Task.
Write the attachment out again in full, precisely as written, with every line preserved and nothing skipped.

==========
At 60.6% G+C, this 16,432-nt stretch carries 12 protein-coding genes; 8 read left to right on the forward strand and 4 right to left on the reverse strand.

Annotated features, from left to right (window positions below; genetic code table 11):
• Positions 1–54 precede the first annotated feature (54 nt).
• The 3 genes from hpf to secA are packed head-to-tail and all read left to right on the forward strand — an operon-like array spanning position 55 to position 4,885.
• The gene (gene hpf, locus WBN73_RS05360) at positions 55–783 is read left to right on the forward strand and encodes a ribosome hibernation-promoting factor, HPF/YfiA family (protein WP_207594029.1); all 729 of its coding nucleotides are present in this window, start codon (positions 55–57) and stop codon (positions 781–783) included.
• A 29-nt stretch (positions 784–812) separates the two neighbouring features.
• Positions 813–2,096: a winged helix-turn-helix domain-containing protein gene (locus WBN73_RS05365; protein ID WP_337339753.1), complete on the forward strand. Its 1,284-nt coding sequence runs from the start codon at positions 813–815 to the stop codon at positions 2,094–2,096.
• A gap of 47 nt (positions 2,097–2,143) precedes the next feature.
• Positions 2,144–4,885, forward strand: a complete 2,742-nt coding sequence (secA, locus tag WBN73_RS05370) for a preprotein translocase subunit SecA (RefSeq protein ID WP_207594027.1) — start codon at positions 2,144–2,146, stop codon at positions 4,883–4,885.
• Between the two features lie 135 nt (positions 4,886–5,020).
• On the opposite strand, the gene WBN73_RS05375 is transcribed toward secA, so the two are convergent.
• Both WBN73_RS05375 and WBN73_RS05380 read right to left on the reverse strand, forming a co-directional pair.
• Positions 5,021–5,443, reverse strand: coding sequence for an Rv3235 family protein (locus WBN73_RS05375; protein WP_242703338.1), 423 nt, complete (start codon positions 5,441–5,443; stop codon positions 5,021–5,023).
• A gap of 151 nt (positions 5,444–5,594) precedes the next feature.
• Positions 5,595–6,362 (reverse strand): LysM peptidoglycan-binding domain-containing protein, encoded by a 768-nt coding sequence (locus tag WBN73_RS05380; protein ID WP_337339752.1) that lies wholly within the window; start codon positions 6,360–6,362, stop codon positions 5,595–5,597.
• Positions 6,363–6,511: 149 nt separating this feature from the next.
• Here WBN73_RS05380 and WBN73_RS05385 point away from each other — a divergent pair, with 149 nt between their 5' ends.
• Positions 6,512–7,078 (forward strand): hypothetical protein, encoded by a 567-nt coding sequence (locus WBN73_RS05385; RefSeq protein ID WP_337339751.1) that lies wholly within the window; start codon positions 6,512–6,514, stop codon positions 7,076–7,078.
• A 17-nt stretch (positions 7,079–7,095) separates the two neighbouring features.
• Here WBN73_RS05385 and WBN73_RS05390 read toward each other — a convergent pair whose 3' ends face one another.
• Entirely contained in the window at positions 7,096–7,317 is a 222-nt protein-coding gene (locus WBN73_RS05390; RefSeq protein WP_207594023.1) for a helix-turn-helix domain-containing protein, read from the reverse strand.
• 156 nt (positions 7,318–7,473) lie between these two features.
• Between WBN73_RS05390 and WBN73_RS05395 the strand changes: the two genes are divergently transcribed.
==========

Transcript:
At 60.6% G+C, this 16,432-nt stretch carries 12 protein-coding genes; 8 read left to right on the forward strand and 4 right to left on the reverse strand.

Annotated features, from left to right (window positions below; genetic code table 11):
• Positions 1–54 precede the first annotated feature (54 nt).
• The 3 genes from hpf to secA are packed head-to-tail and all read left to right on the forward strand — an operon-like array spanning position 55 to position 4,885.
• The gene (gene hpf, locus WBN73_RS05360) at positions 55–783 is read left to right on the forward strand and encodes a ribosome hibernation-promoting factor, HPF/YfiA family (protein WP_207594029.1); all 729 of its coding nucleotides are present in this window, start codon (positions 55–57) and stop codon (positions 781–783) included.
• A 29-nt stretch (positions 784–812) separates the two neighbouring features.
• Positions 813–2,096: a winged helix-turn-helix domain-containing protein gene (locus WBN73_RS05365; protein ID WP_337339753.1), complete on the forward strand. Its 1,284-nt coding sequence runs from the start codon at positions 813–815 to the stop codon at positions 2,094–2,096.
• A gap of 47 nt (positions 2,097–2,143) precedes the next feature.
• Positions 2,144–4,885, forward strand: a complete 2,742-nt coding sequence (secA, locus tag WBN73_RS05370) for a preprotein translocase subunit SecA (RefSeq protein ID WP_207594027.1) — start codon at positions 2,144–2,146, stop codon at positions 4,883–4,885.
• Between the two features lie 135 nt (positions 4,886–5,020).
• On the opposite strand, the gene WBN73_RS05375 is transcribed toward secA, so the two are convergent.
• Both WBN73_RS05375 and WBN73_RS05380 read right to left on the reverse strand, forming a co-directional pair.
• Positions 5,021–5,443, reverse strand: coding sequence for an Rv3235 family protein (locus WBN73_RS05375; protein WP_242703338.1), 423 nt, complete (start codon positions 5,441–5,443; stop codon positions 5,021–5,023).
• A gap of 151 nt (positions 5,444–5,594) precedes the next feature.
• Positions 5,595–6,362 (reverse strand): LysM peptidoglycan-binding domain-containing protein, encoded by a 768-nt coding sequence (locus tag WBN73_RS05380; protein ID WP_337339752.1) that lies wholly within the window; start codon positions 6,360–6,362, stop codon positions 5,595–5,597.
• Positions 6,363–6,511: 149 nt separating this feature from the next.
• Here WBN73_RS05380 and WBN73_RS05385 point away from each other — a divergent pair, with 149 nt between their 5' ends.
• Positions 6,512–7,078 (forward strand): hypothetical protein, encoded by a 567-nt coding sequence (locus WBN73_RS05385; RefSeq protein ID WP_337339751.1) that lies wholly within the window; start codon positions 6,512–6,514, stop codon positions 7,076–7,078.
• A 17-nt stretch (positions 7,079–7,095) separates the two neighbouring features.
• Here WBN73_RS05385 and WBN73_RS05390 read toward each other — a convergent pair whose 3' ends face one another.
• Entirely contained in the window at positions 7,096–7,317 is a 222-nt protein-coding gene (locus WBN73_RS05390; RefSeq protein WP_207594023.1) for a helix-turn-helix domain-containing protein, read from the reverse strand.
• 156 nt (positions 7,318–7,473) lie between these two features.
• Between WBN73_RS05390 and WBN73_RS05395 the strand changes: the two genes are divergently transcribed.